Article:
Design/methodology/approach

Microstrip transmission structures with a “mesh” return were studied and illustrated with emphasis on the problems encountered when the signal changes direction. A new solution using the “voided” return layer of the coplanar transmission model was proposed, simulated, built and tested.

Findings

The use of this novel coplanar structure to solve the problem of gigabit data transmission, with minimum noise and electromagnetic interference on flexible circuits can be achieved at low cost and with the flexibility to have multiple impedances and application for “Dynamic Flex”.

Research limitations/implications

The “voided” coplanar structure has been used successfully. Further, developments are underway to employ a “modified” broadsided‐coupled differential structure that simulated a “twisted pair”.

Originality/value

The paper describes various high‐speed transmission structures on FPC used in computers and servers, combined with high volume mass‐production techniques. It presents the best cost scenario for optimal PCB design flexibility and applications.

Details

Circuit World, vol. 36 no. 4
Type: Research Article
ISSN: 0305-6120

Keywords

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Article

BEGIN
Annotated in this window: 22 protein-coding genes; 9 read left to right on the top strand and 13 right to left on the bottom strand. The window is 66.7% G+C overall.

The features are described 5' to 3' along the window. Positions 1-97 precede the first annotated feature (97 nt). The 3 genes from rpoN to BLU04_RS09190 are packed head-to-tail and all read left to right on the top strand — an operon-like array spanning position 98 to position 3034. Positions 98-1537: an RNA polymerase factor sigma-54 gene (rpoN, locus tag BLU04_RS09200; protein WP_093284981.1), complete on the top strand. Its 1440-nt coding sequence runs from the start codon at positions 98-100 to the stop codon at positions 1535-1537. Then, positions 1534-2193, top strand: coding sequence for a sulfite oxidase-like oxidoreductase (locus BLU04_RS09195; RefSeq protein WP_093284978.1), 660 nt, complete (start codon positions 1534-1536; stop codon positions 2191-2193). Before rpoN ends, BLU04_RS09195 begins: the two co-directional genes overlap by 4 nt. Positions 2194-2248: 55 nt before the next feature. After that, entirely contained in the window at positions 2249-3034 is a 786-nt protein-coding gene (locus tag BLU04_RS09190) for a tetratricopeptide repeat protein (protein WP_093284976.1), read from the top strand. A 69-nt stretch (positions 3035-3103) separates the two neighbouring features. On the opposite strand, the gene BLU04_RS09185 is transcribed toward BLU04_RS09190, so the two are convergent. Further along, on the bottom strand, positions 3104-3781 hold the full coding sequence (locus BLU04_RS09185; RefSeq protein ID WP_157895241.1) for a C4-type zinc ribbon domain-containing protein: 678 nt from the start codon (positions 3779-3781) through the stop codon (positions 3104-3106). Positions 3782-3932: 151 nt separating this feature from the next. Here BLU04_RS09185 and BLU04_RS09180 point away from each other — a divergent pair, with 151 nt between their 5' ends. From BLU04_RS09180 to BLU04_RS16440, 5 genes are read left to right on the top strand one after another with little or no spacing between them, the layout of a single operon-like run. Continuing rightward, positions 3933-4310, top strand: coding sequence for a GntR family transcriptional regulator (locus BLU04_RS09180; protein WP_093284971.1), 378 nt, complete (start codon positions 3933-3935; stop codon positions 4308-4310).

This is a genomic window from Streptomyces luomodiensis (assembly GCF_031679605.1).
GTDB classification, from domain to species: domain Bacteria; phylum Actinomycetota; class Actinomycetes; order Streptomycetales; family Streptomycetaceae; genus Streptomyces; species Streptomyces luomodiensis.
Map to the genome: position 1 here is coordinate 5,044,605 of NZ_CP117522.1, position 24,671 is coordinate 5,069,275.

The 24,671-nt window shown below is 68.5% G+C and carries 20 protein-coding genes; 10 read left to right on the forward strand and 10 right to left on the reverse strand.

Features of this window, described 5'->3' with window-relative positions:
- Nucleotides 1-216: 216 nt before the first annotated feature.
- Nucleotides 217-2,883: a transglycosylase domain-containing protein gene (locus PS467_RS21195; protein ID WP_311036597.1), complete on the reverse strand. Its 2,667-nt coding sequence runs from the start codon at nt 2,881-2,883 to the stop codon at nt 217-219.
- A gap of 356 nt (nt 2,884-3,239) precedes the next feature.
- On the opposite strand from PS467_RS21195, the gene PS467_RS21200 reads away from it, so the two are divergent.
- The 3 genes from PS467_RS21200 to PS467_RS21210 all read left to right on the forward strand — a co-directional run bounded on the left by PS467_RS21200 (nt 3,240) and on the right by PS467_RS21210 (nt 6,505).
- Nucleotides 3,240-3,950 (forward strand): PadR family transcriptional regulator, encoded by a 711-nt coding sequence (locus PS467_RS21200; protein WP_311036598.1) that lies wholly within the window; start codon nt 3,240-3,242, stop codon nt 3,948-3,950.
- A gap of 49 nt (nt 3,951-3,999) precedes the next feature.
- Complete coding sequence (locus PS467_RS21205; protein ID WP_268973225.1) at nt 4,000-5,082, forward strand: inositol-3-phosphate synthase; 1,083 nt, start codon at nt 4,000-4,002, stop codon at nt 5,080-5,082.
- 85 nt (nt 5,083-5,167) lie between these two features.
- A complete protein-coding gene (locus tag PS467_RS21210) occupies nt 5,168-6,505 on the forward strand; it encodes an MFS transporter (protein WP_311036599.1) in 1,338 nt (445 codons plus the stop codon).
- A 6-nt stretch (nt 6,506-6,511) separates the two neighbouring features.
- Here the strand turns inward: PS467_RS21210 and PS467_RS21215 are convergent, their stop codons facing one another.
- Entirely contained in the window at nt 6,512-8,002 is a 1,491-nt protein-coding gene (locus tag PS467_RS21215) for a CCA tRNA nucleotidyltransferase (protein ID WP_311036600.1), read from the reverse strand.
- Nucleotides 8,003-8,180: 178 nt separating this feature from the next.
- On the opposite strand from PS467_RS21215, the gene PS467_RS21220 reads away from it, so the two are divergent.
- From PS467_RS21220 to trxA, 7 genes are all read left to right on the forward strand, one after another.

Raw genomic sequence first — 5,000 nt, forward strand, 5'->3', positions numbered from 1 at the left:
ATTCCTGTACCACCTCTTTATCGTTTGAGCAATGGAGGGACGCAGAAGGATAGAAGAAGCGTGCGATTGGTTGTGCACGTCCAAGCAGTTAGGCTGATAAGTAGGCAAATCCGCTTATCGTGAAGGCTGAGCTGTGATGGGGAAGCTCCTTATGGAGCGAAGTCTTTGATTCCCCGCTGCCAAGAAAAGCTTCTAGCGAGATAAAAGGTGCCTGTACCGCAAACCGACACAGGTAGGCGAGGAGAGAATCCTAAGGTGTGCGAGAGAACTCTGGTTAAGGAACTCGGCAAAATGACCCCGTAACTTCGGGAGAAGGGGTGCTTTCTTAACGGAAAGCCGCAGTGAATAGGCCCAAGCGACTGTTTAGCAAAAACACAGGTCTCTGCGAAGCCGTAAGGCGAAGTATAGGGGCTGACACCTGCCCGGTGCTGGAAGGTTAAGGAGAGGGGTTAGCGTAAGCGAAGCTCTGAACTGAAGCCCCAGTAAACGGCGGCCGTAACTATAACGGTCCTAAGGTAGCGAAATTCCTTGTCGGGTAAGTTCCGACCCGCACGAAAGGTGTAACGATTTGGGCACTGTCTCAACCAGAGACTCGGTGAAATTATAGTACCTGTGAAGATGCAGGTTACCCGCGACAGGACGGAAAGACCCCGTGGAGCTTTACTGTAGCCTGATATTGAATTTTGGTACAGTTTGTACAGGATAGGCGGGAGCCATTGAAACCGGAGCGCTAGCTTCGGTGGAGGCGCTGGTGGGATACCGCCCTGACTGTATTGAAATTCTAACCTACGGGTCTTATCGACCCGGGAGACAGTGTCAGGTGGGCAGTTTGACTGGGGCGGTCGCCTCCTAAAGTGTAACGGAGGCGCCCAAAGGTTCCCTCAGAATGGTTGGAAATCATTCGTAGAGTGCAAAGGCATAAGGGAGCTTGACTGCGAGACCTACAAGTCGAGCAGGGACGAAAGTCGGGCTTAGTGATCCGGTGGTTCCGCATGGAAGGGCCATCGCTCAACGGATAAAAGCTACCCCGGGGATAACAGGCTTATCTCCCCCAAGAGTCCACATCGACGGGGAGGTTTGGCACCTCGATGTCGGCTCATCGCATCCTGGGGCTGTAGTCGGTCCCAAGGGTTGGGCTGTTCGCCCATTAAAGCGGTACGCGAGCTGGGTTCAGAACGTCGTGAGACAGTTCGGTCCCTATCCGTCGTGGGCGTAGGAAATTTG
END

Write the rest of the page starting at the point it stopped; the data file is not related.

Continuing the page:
Publication date: 11 April 2008

Keith Jones and Yamuna Kaluarachchi

The purpose of this paper is to describe the problems encountered and the solutions developed when using benchmarking and key performance indicators (KPIs) to monitor a…

Abstract

Purpose

The purpose of this paper is to describe the problems encountered and the solutions developed when using benchmarking and key performance indicators (KPIs) to monitor a major UK social house building innovation (change) programme. The innovation programme sought improvements to both the quality of the house product and the procurement process.

Design/methodology/approach

Benchmarking and KPIs were used to quantify performance and in‐depth case studies to identify underlying cause and effect relationships within the innovation programme.

Findings

The inherent competition between consortium members; the complexity of the relationship between the consortium and its strategic partner; the lack of an authoritative management control structure; and the rapidly changing nature of the UK social housing market all proved problematic to the development of a reliable and robust monitoring system. These problems were overcome by the development of multi‐dimensional benchmarking model that balanced the needs and aspirations of the individual organisations with the broader objectives of the consortium.

Research limitations/implications

Whilst the research methodology provides insight into the factors that affected the performance of a major innovation programme its findings may not be representative of all projects.

Practical implications

The lessons learnt should assist those developing benchmarking models for multi‐client consortia.

Originality/value

The work reported in this paper describes an inclusive approach to benchmarking in which a multiple client group and their strategic partner sought to work together for shared gain. Very few papers have addressed this issue.